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Research Papers: Hydrodynamic Lubrication

Effect of Oil Supply Pressure on the Force Coefficients of a Squeeze Film Damper Sealed With Piston Rings

[+] Author and Article Information
Sung-Hwa Jeung

Department of Mechanical Engineering,
Texas A&M University,
College Station, TX 77843
email: Sean.Jeung@gmail.com

Luis San Andrés

Mast-Childs Chair Professor
Fellow ASME
Department of Mechanical Engineering,
Texas A&M University,
College Station, TX 77843
e-mail: lsanandres@tamu.edu

Sean Den

Department of Mechanical Engineering,
Texas A&M University,
College Station, TX 77843
email: sean.thewind@yahoo.com

Bonjin Koo

Department of Mechanical Engineering,
Texas A&M University,
College Station, TX 77843
e-mail: bjkoo@tamu.edu

3Corresponding author.

Contributed by the Tribology Division of ASME for publication in the Journal of Tribology. Manuscript received September 29, 2018; final manuscript received March 17, 2019; published online April 16, 2019. Assoc. Editor: Noel Brunetiere.

1Present address: Senior Compressor Design Engineer, Compressor Tech. & Development Ingersoll Rand, La Crosse, WI 54601.

2Present address: Mechanical Maintenance Engineer, Formosa Plastics Corp., Point Comfort, TX 77978.

J. Tribol 141(6), 061701 (Apr 16, 2019) (11 pages) Paper No: TRIB-18-1406; doi: 10.1115/1.4043238 History: Received September 29, 2018; Accepted March 18, 2019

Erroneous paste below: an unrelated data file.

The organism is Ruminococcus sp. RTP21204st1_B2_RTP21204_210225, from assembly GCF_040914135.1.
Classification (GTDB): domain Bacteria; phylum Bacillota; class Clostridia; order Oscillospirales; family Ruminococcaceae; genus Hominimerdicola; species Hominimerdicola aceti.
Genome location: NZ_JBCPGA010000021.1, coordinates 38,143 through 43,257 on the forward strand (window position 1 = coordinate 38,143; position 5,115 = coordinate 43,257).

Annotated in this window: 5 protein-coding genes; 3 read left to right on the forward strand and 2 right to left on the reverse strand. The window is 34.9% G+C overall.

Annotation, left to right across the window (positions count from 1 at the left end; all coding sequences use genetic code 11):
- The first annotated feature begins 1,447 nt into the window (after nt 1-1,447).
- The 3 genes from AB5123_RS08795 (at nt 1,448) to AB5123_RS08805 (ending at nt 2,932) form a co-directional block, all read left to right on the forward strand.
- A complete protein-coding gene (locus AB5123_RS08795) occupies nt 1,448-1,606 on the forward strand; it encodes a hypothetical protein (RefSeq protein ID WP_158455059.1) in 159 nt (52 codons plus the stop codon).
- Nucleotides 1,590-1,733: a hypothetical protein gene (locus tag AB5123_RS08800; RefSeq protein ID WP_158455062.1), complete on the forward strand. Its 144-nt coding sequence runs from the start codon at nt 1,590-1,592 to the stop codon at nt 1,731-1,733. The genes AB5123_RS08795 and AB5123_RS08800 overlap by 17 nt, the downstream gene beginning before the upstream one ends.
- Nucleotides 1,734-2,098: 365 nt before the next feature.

Squeeze film dampers (SFDs) aid to both reduce rotor dynamic displacements and to increase system stability. Dampers sealed with piston rings (PR), common in aircraft engines, are proven to boost damping generation, reduce lubricant flow demand, and prevent air ingestion. This paper presents the estimation of force coefficients in a short length SFD, PR sealed, and supplied with a light lubricant at two feed pressures, Pin-1 ∼ 0.69 barg and Pin-2 ∼ 2.76 barg, i.e., low and high. Two pairs of PRs are installed in the test SFD, one set has flow conductance CS1 = 0.56 LPM/bar, whereas the other pair has CS2 = 0.89 LPM/bar. The second set leaks more as it has a larger slit gap. Dynamic load tests show that both dampers, having seal flow conductances differing by 60%, produce damping and added mass coefficients of similar magnitude, differing by at most 20%. Other experiments quantify the effect of lubricant supply pressure, Pin-1 and Pin-2, on the dynamic film pressure and force coefficients of the PR-SFD. The damper configuration with CS1 and operating with the high Pin-2 shows ∼20% more damping and added mass coefficients compared with test results for the damper supplied with Pin-1. Film pressure measurements show that the air ingestion and oil vapor cavitation coexist for operation at the low Pin-1. Computational predictions accounting for the feed holes in the physical model agree with the experimental coefficients. On the other hand, predictions from classical formulas for an idealized damper geometry, fully sealed at its ends, largely overpredict the measured force coefficients.